Investment Strategies for Turbulent Financial Times and the Value of Online Resources from Morningstar, Vanguard, and U.S. Money Reserve

investment strategies morningstar vanguard and us money reserve

Recent market setbacks and price volatility have caused many people to reconsider their investment strategies. If you believe the market is heading for another big crash, you might be tempted to pull all your money from the stock market and invest it elsewhere. This article will touch on the changes in market trends and how resources from Morningstar, Vanguard, and U.S. Money Reserve can lead you to smarter investments.

The current state of the market and the crash of 2007–2008

For several years now, many analysts have been pointing to signs that the financial market is headed for another crash. In 2011, Standard & Poor’s reduced the U.S. credit rating from AAA to AA+. That was the first time the government was given a rating below AAA, which began to decrease overall trust in the U.S. economy. In 2015, the slowdown of economic growth in China caused stock prices to fall more than 12%. Events like Brexit and the 2016 U.S. presidential election have caused market instability as well.


Many of the above-mentioned factors have been named as indicators of stock market crashes before, and they may be indicative of future trends. However, when it comes to serious market crashes in the U.S. since 1929, few people have been able to predict exactly when the market would crash or recover. In fact, the market behaves so irrationally at times that crashes and recoveries have been falsely predicted many times.


If we look at the financial crisis of 2007–2008, the S&P 500 declined nearly 60% from October 2007 to March 2009. In May 2009, stocks rose over 12%, tempting investors with a possible market recovery. Unfortunately, this was only a temporary recovery, followed by a strong bear market.


In hindsight, it’s easy to see when the real upturn began, but at the time few people could see it clearly. A lot of predictions were made during this time, but few were accurate. Even when the market did turn around for good in the second half of 2009, there was no way of knowing at the time if that was a real recovery or just another spike—especially because the S&P actually dropped lower in the following years.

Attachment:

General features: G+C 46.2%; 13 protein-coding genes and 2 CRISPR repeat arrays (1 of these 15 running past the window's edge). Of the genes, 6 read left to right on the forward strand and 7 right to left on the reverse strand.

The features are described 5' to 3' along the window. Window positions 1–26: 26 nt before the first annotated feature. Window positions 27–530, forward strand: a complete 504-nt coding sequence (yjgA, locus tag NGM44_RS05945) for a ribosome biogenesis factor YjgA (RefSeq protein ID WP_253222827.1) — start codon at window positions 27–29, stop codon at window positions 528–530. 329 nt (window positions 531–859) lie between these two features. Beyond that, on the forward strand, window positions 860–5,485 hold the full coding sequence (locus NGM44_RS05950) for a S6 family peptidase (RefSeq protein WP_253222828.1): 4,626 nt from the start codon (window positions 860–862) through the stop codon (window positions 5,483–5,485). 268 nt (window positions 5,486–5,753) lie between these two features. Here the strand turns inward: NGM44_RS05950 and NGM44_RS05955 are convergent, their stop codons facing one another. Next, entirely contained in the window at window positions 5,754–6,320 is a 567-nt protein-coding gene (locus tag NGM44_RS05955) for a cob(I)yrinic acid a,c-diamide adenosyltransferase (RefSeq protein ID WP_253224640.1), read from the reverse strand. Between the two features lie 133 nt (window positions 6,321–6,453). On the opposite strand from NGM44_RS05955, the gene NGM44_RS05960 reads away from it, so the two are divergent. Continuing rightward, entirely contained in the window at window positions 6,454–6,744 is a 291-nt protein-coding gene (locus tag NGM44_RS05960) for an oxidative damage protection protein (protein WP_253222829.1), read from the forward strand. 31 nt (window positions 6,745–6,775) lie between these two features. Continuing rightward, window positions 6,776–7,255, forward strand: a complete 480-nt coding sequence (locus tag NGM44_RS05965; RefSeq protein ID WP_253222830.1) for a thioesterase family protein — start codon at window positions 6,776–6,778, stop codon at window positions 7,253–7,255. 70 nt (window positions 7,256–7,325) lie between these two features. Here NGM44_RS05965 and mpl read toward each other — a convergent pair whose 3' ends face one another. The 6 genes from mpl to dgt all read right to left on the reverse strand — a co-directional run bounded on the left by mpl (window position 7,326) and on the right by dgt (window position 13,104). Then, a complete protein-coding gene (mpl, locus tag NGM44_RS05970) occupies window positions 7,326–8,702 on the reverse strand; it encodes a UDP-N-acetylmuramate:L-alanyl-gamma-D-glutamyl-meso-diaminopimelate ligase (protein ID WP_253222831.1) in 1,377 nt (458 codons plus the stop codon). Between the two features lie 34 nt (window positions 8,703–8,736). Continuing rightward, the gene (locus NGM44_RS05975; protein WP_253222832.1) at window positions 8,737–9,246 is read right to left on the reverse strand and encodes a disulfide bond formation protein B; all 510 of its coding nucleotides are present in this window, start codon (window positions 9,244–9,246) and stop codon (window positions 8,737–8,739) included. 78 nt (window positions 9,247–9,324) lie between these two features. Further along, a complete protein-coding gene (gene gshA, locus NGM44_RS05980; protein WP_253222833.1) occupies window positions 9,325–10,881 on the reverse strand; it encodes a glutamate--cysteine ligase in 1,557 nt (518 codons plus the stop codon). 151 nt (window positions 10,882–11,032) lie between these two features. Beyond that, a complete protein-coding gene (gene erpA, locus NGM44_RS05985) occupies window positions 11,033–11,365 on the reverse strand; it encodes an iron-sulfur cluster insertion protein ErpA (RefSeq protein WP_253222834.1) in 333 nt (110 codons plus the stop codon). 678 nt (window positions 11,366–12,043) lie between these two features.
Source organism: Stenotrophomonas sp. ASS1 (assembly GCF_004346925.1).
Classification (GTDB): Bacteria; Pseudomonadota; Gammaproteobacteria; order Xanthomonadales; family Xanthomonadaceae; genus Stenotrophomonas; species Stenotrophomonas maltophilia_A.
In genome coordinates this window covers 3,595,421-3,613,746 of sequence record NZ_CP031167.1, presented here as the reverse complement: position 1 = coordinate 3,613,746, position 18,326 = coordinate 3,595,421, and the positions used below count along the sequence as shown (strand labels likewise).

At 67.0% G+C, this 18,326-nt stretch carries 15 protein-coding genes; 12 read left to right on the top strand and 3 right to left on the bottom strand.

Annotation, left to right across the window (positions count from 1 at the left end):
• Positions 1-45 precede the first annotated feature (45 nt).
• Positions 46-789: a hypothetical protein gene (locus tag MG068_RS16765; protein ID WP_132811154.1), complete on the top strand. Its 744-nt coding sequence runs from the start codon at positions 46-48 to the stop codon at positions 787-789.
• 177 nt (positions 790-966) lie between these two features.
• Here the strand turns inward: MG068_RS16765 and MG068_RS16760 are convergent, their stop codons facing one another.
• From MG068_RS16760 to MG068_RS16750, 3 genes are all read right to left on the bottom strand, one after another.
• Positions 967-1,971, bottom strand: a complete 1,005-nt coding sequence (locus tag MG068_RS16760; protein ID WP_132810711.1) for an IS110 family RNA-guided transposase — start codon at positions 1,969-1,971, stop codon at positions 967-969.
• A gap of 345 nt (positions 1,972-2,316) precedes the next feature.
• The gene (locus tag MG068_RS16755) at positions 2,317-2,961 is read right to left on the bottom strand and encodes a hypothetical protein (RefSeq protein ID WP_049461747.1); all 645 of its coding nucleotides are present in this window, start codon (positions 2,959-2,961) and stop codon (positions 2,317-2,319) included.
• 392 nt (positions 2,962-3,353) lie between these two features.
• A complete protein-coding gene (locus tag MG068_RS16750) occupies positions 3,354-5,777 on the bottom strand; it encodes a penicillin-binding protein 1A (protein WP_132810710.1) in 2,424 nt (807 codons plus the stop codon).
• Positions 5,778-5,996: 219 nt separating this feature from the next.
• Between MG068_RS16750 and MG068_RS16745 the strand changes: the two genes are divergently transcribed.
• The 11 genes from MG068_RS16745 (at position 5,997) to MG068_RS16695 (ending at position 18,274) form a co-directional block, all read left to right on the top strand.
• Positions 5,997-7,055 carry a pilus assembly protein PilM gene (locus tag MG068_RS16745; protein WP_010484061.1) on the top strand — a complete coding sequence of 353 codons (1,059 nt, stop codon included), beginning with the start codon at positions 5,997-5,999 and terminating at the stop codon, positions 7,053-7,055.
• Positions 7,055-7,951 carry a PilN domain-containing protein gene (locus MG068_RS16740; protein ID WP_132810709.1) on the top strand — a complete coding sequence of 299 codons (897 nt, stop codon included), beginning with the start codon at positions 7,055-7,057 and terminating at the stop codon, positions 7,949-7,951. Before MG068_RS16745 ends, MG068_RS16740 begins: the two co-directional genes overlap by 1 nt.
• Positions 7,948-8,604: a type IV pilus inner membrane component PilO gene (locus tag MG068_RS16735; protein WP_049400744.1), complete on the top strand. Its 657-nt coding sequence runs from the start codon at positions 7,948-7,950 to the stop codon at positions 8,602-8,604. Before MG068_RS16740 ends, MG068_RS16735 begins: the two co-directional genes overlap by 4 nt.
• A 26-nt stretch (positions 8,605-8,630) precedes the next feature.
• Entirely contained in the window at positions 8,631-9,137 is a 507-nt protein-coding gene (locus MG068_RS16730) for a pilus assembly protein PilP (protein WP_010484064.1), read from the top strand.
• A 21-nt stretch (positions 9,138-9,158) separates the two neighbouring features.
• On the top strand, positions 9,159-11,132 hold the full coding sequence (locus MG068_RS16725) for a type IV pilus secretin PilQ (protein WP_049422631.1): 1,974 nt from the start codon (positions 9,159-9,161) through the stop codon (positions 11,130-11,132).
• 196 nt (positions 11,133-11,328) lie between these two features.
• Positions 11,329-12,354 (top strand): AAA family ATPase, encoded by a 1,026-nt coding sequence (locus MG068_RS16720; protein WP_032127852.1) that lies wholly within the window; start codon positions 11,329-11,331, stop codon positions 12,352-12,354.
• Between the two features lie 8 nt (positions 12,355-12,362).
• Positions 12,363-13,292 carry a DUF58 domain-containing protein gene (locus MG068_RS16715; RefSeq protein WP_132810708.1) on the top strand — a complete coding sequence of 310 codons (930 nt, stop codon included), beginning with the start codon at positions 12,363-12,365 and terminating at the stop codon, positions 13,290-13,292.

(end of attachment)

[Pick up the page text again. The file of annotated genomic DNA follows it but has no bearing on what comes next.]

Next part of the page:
Even professional investors who have analytical backgrounds and market knowledge cannot fully predict the trends of the market. Of course, their backgrounds do provide them with the advantage of early access to information, but one of the only ways they—or you as a private investor—can safeguard your money and financial future is through making smart choices for your investment portfolio. Let’s review three steps you can take to make smarter investment decisions that will help sustain you through market ups and downs.

Three Strategies Toward Smarter Investments

Current asset allocation

First of all, it’s important to look at your portfolio and see how your current investments are allocated. Where your money lies can determine how well your portfolio is going to perform and can give you a better idea of where to invest next.


Most people have their money distributed between stocks and bonds. If you don’t know how your personal portfolio is distributed, you can use an online tool such as Morningstar’s Instant X-Ray to see how your portfolio is distributed among stocks, bonds, and cash.

Future asset allocation

Your outlook on the market and your risk tolerance will determine how much you choose to invest in stocks, bonds, gold, and other assets in the future. The right mix for you can still provide a healthy rate of return on your money. This also serves as a cushion against the volatility of the market when it goes down. If you are not sure of your own risk tolerance, or if you are unsure about which stocks and bonds fit your current risk tolerance, use Vanguard’s Investor Questionnaire. This tool will suggest the right balance of stocks and bonds to you based on your answers.


In addition to stocks and bonds, you should also consider buying gold and other precious metals. Gold can be a smart asset that helps your portfolio in times of economic downturn. The price of gold went up during the financial crisis of 2007–2008 for example. U.S. Money Reserve is a good resource for detailed information on why purchasing gold and other precious metals might be a good choice for you.


U.S. Money Reserve has over 15 years of experience selling precious metals—working with over 400,000 clients during this time. The company offers information on coin research, numismatics, and finding the best opportunities on the precious metals market.

Long-term investment strategy

Once you have set up a mix of investments that you are comfortable with, it’s essential not to panic if your portfolio takes a negative return. Markets will go up and down. Selling because of panic or buying because you fear missing a good deal could be an almost guaranteed way to lose money. Instead, implement and follow a long-term investment strategy. Don’t get scared by temporary dips in the market. Don’t let emotion and fear dictate how you invest your money.



Financial markets are prone to dips and rises in value, and these trends can be incredibly difficult to predict. However, you can safeguard against this unpredictability by creating a portfolio that makes sense for you and following a logical investment strategy based upon that foundation. Remember to look at online resources to help you figure out how to best allocate your wealth.

Read more about gold investment strategy with U.S. Money Reserve:



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